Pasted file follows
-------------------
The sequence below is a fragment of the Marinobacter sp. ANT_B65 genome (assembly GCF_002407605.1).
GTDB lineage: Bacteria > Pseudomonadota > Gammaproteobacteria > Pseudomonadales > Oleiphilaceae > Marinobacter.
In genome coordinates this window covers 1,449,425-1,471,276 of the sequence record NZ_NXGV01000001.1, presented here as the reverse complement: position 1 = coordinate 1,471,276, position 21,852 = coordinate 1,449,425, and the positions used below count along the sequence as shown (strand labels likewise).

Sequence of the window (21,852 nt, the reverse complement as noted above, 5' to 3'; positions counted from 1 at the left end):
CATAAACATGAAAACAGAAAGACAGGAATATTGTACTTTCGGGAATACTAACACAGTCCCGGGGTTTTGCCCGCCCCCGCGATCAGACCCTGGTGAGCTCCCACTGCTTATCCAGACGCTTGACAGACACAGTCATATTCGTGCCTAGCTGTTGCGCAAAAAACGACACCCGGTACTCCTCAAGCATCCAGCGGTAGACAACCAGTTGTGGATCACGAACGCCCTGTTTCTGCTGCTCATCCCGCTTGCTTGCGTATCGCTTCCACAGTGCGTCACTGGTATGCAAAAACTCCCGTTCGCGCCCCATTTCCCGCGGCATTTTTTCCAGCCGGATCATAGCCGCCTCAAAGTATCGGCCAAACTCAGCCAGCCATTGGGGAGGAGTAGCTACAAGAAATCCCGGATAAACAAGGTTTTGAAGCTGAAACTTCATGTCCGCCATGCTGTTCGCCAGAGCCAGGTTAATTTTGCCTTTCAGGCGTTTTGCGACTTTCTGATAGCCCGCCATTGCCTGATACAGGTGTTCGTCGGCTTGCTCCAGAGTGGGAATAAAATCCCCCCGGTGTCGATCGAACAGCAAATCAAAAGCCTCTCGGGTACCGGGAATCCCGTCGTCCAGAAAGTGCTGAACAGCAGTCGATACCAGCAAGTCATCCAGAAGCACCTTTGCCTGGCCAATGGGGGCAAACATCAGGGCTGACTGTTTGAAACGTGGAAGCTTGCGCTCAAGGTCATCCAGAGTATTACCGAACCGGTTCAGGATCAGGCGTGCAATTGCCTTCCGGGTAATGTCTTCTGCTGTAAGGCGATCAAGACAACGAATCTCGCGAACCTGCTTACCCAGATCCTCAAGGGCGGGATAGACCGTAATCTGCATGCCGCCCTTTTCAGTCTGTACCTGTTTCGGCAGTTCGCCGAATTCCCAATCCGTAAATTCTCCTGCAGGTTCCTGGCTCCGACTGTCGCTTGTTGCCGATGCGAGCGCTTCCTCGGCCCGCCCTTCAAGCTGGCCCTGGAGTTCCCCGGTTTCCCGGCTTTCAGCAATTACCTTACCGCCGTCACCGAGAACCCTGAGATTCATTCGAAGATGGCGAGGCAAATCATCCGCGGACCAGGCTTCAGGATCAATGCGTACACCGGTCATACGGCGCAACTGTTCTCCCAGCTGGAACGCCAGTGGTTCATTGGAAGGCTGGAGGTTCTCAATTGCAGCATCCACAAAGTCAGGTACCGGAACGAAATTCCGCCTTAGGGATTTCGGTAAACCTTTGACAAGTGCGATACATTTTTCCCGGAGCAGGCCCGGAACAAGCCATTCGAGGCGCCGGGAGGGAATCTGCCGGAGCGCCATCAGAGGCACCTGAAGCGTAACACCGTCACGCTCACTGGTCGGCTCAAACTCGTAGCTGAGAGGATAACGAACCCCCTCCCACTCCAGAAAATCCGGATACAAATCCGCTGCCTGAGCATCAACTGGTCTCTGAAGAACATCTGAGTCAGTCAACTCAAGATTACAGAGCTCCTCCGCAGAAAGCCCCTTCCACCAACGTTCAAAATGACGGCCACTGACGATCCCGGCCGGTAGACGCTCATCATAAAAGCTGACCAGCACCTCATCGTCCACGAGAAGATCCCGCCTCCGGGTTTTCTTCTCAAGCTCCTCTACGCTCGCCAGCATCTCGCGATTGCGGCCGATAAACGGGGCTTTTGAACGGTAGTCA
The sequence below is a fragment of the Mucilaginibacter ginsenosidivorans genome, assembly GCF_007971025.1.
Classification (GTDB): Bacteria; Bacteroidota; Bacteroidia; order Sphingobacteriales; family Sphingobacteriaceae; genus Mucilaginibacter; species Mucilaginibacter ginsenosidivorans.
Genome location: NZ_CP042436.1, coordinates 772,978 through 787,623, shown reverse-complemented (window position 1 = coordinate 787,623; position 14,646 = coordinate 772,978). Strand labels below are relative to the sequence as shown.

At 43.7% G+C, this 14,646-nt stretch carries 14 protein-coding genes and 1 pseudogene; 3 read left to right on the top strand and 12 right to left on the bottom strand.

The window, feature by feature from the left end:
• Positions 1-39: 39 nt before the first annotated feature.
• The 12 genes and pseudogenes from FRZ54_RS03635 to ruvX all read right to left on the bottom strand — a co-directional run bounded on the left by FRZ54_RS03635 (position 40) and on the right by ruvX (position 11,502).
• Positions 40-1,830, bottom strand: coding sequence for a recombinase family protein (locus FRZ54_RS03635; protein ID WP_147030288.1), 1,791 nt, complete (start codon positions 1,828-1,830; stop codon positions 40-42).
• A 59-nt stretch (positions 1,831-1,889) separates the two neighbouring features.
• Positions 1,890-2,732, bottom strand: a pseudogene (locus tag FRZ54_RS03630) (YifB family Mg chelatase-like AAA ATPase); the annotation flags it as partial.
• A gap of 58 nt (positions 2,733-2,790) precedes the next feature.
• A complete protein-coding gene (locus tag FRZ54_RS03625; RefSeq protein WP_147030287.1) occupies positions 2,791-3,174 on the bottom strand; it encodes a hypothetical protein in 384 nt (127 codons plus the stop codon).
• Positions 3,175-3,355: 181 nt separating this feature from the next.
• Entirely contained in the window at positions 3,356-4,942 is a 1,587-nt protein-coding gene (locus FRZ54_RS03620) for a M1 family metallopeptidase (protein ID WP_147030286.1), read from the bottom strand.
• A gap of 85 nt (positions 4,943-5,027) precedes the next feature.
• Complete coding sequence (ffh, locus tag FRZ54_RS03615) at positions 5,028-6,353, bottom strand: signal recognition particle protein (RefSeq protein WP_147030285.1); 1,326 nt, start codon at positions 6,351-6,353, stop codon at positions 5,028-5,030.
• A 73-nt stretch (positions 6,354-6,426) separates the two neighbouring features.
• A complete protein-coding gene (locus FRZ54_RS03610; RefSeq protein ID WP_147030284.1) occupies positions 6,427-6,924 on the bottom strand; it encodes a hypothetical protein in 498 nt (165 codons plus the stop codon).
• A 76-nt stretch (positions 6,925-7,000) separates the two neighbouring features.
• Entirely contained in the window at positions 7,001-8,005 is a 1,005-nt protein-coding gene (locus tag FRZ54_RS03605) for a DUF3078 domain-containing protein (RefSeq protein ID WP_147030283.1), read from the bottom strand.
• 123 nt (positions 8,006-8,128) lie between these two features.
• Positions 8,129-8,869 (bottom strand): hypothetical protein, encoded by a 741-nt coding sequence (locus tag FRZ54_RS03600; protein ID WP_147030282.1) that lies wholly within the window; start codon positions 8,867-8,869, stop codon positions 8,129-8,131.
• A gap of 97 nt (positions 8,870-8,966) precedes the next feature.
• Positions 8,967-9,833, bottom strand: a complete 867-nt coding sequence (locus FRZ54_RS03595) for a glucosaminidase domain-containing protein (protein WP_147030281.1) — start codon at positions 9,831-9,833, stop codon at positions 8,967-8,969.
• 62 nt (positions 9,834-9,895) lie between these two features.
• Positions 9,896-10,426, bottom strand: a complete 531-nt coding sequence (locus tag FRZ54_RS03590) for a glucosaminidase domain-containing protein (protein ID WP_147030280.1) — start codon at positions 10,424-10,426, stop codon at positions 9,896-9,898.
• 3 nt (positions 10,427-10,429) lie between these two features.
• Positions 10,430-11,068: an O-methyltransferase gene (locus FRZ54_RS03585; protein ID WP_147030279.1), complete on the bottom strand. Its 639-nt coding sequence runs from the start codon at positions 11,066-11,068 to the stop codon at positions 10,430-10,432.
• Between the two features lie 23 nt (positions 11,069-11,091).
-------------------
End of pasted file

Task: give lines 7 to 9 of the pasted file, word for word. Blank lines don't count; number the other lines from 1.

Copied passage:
Classification (GTDB): Bacteria; Bacteroidota; Bacteroidia; order Sphingobacteriales; family Sphingobacteriaceae; genus Mucilaginibacter; species Mucilaginibacter ginsenosidivorans.
Genome location: NZ_CP042436.1, coordinates 772,978 through 787,623, shown reverse-complemented (window position 1 = coordinate 787,623; position 14,646 = coordinate 772,978). Strand labels below are relative to the sequence as shown.

At 43.7% G+C, this 14,646-nt stretch carries 14 protein-coding genes and 1 pseudogene; 3 read left to right on the top strand and 12 right to left on the bottom strand.